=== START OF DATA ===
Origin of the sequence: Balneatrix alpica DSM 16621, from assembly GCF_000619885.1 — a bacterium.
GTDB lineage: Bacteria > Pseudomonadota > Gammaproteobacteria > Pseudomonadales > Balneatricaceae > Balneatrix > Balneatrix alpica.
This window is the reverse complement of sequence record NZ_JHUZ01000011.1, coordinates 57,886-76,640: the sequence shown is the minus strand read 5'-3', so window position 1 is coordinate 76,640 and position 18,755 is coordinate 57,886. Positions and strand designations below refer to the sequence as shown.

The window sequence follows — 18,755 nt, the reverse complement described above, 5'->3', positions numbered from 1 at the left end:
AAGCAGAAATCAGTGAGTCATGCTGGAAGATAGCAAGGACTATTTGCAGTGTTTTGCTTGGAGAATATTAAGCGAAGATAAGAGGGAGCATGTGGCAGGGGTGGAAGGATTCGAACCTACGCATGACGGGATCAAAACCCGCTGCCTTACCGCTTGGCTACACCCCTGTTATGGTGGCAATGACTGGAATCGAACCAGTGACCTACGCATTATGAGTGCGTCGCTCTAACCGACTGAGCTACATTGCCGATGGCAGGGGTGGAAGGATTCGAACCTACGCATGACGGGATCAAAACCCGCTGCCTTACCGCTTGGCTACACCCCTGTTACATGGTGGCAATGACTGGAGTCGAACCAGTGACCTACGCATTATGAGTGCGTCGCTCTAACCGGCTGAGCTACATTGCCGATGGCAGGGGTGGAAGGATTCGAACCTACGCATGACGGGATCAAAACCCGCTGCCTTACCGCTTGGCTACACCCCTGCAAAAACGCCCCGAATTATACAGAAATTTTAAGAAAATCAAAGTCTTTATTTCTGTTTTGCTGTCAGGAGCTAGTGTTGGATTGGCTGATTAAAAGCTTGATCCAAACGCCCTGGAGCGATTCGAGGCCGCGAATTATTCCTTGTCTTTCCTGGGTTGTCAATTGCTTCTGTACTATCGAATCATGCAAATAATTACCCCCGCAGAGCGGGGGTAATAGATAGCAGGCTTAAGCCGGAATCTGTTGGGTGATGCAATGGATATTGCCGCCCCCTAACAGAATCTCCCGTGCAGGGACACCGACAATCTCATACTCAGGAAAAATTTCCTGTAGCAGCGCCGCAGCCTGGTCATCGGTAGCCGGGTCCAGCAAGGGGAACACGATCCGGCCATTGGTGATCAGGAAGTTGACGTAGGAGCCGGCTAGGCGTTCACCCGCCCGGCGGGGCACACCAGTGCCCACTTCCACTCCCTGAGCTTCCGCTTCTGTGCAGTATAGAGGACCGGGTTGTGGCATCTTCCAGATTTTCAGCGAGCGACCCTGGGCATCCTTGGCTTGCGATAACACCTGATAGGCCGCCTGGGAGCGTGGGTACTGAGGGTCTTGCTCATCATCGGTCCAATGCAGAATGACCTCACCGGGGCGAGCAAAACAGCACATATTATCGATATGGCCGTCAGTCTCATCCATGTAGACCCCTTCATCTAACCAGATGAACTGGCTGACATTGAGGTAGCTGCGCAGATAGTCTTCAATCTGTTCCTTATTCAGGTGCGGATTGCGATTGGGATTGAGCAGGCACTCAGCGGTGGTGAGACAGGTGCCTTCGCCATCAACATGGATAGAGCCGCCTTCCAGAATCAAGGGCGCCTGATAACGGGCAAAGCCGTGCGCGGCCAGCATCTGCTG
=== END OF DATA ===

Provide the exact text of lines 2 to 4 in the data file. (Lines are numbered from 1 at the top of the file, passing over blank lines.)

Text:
GTDB lineage: Bacteria > Pseudomonadota > Gammaproteobacteria > Pseudomonadales > Balneatricaceae > Balneatrix > Balneatrix alpica.
This window is the reverse complement of sequence record NZ_JHUZ01000011.1, coordinates 57,886-76,640: the sequence shown is the minus strand read 5'-3', so window position 1 is coordinate 76,640 and position 18,755 is coordinate 57,886. Positions and strand designations below refer to the sequence as shown.

The window sequence follows — 18,755 nt, the reverse complement described above, 5'->3', positions numbered from 1 at the left end: